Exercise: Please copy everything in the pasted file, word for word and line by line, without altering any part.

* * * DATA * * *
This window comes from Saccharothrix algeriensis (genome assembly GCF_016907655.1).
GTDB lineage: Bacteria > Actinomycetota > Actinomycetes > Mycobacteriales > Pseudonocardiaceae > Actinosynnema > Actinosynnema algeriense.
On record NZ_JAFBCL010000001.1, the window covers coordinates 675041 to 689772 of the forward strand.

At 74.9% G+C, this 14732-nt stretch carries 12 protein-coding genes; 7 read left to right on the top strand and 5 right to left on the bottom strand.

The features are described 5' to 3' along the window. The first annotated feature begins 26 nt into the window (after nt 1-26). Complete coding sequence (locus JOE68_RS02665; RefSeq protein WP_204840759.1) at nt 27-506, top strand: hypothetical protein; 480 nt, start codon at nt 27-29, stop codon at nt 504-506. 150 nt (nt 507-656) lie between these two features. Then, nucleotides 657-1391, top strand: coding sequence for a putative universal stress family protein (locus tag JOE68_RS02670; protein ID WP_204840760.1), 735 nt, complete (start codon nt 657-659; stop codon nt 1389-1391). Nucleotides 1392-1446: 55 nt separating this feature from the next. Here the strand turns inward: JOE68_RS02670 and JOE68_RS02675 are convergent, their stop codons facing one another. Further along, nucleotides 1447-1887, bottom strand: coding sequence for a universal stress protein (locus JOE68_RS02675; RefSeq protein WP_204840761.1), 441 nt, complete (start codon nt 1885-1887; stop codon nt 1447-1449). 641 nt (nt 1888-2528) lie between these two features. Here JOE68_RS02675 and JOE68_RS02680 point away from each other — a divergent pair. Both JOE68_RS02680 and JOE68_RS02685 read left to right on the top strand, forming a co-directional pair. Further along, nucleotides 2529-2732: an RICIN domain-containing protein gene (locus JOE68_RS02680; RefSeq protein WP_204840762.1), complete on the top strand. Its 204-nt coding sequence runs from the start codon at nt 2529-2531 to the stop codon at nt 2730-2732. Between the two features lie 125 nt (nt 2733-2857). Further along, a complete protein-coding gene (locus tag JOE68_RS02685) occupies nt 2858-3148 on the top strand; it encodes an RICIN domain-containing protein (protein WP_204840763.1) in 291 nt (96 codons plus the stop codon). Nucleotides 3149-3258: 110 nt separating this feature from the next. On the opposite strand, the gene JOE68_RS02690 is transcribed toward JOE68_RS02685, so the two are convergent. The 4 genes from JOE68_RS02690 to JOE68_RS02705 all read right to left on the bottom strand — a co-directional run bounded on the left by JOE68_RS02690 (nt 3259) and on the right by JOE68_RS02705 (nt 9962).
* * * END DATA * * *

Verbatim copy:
This window comes from Saccharothrix algeriensis (genome assembly GCF_016907655.1).
GTDB lineage: Bacteria > Actinomycetota > Actinomycetes > Mycobacteriales > Pseudonocardiaceae > Actinosynnema > Actinosynnema algeriense.
On record NZ_JAFBCL010000001.1, the window covers coordinates 675041 to 689772 of the forward strand.

At 74.9% G+C, this 14732-nt stretch carries 12 protein-coding genes; 7 read left to right on the top strand and 5 right to left on the bottom strand.

The features are described 5' to 3' along the window. The first annotated feature begins 26 nt into the window (after nt 1-26). Complete coding sequence (locus JOE68_RS02665; RefSeq protein WP_204840759.1) at nt 27-506, top strand: hypothetical protein; 480 nt, start codon at nt 27-29, stop codon at nt 504-506. 150 nt (nt 507-656) lie between these two features. Then, nucleotides 657-1391, top strand: coding sequence for a putative universal stress family protein (locus tag JOE68_RS02670; protein ID WP_204840760.1), 735 nt, complete (start codon nt 657-659; stop codon nt 1389-1391). Nucleotides 1392-1446: 55 nt separating this feature from the next. Here the strand turns inward: JOE68_RS02670 and JOE68_RS02675 are convergent, their stop codons facing one another. Further along, nucleotides 1447-1887, bottom strand: coding sequence for a universal stress protein (locus JOE68_RS02675; RefSeq protein WP_204840761.1), 441 nt, complete (start codon nt 1885-1887; stop codon nt 1447-1449). 641 nt (nt 1888-2528) lie between these two features. Here JOE68_RS02675 and JOE68_RS02680 point away from each other — a divergent pair. Both JOE68_RS02680 and JOE68_RS02685 read left to right on the top strand, forming a co-directional pair. Further along, nucleotides 2529-2732: an RICIN domain-containing protein gene (locus JOE68_RS02680; RefSeq protein WP_204840762.1), complete on the top strand. Its 204-nt coding sequence runs from the start codon at nt 2529-2531 to the stop codon at nt 2730-2732. Between the two features lie 125 nt (nt 2733-2857). Further along, a complete protein-coding gene (locus tag JOE68_RS02685) occupies nt 2858-3148 on the top strand; it encodes an RICIN domain-containing protein (protein WP_204840763.1) in 291 nt (96 codons plus the stop codon). Nucleotides 3149-3258: 110 nt separating this feature from the next. On the opposite strand, the gene JOE68_RS02690 is transcribed toward JOE68_RS02685, so the two are convergent. The 4 genes from JOE68_RS02690 to JOE68_RS02705 all read right to left on the bottom strand — a co-directional run bounded on the left by JOE68_RS02690 (nt 3259) and on the right by JOE68_RS02705 (nt 9962).